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Why the Left should embrace power politics

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COMMENTS

24 December 2008 12:25

Ed Cohen is a research associate at the Lowy Institute.

Often in Australian international security discourse we hear that our interests are best served through the creation and maintenance of a ‘rules-based international order’. This is often juxtaposed with the Howard-era mantra of strong bilateral alliances, coalitions of the willing and selective engagement. Yet as with many foreign policy dichotomies, this is largely a false one.

The credibility of international ‘rules’ has always depended on the ability and willingness of certain states to enforce them, despite the normative power that rules may develop of their own accord. As for the much-maligned ‘coalitions of the willing’, they are surely not fundamentally different from how diplomacy has often worked: groups of like-minded states, in varying numbers, have often banded together in pursuit of their own interests and/or, as in the case of Iraq, in the name of certain international rules or norms.

What this debate has unfortunately become about is the legitimacy and efficacy of particular processes, not whether power should be used to pursue certain objectives. A case in point was the Labor Party’s position in the lead-up to the Iraq War that it would support military action against Iraq if the UN Security Council approved it. Yet that position failed to address the underlying issue, which was whether the Iraq venture would be a sound foreign policy decision. Even if that process was followed through, would it really have made the outcome any better?

Although fair, relevant and respected international rules are highly desirable, particularly for a country such as Australia with interests often far beyond its capacity to influence them, we should not lose sight of the fact that, in the final analysis, we will rely on overwhelming (and preferably American) power to sanction our moral position. This is not simply an apology for Howard-style alliance politics. It is a call to those on the left who profess liberal internationalism to place a bit less emphasis on institutional processes and the legalising or criminalising of foreign policy decisions, even though that may be very important in some instances, and a bit more on using national power and national decisions to ensure that it is contributing to the credibility of international processes.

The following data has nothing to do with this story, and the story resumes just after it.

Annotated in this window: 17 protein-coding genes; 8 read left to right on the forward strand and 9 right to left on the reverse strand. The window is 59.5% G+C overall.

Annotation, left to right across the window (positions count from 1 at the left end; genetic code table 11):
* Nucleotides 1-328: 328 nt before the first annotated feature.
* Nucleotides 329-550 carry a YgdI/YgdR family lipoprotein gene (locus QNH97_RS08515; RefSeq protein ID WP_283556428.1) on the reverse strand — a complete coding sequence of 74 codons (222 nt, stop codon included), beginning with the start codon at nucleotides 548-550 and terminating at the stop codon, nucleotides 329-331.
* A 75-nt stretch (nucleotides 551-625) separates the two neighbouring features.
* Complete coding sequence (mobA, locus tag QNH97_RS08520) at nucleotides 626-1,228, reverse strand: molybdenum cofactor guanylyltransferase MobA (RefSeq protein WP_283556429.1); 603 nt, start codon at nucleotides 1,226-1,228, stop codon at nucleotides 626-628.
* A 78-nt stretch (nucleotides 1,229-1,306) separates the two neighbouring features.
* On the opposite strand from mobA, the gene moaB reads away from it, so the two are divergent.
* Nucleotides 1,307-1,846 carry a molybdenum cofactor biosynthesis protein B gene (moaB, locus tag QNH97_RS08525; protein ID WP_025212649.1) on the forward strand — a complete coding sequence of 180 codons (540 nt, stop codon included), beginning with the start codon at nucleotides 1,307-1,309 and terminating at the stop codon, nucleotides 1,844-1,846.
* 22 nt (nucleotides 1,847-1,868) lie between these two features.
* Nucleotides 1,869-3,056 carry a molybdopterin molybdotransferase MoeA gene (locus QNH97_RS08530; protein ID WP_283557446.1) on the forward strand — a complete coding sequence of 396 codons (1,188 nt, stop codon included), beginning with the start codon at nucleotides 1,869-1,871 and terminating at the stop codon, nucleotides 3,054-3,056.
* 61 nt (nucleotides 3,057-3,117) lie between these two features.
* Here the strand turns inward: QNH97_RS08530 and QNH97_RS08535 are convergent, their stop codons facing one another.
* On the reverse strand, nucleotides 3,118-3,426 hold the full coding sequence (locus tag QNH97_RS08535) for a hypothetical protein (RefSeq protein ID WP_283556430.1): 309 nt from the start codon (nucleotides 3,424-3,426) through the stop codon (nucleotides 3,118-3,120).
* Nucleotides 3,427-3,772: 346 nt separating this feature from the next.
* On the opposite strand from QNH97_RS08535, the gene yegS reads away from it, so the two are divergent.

What the left should consider is what does ticking the boxes of process actually represent. Unless the process will lead to a decision that is credible and enforceable, it will amount to little more than an elaborate show — possibly legitimate but without much substance. Focusing on process questions risks avoiding taking positions on issues and ignores the overarching reality of political life, which is the exercise of power.   

While much ink is spilt debating the merits of creating new security and diplomatic ‘architecture’, it should not be forgotten that institutions (in the loose sense of anything from rules and norms to formal organisations) are only as good as the political relationships from which they originally emerged. If we find ourselves disappointed that diplomatic processes or institutions are not working as we would like, then we must try to reforge the political consensus behind them, rather than just argue over procedural elements as if it were possible to legislate problems away.

An example might be the Nuclear Non-Proliferation Treaty (NPT). If we wish to continue to support both the substance and spirit of the NPT, then surely the question should be how do we make the strategic case for nuclear weapons to be reduced and what is the best way to do that, rather than relying on an a priori assumption that states should give them up because they’re bad and dangerous.

This is of course not a call to abandon the spirit of liberal internationalism or international laws, an ethos which largely serves nations’ interests well. Rather, it is a call to be more alert to fact that moral sentiments, as Marx observed, often arise out of material conditions and are not necessarily self-evident.

During a heated argument on Middle East policy, Toby Zeigler, the White House Communications Director on The West Wing, said to his ex-wife, a very liberal House Representative for Maryland, ‘they’ll like us when we win’. Even if that statement is too blunt, progressives could do worse than to look again at ways in which statecraft and power can also be used to achieve moral progress internationally, rather than assuming that power must always be tamed for morality to flourish.

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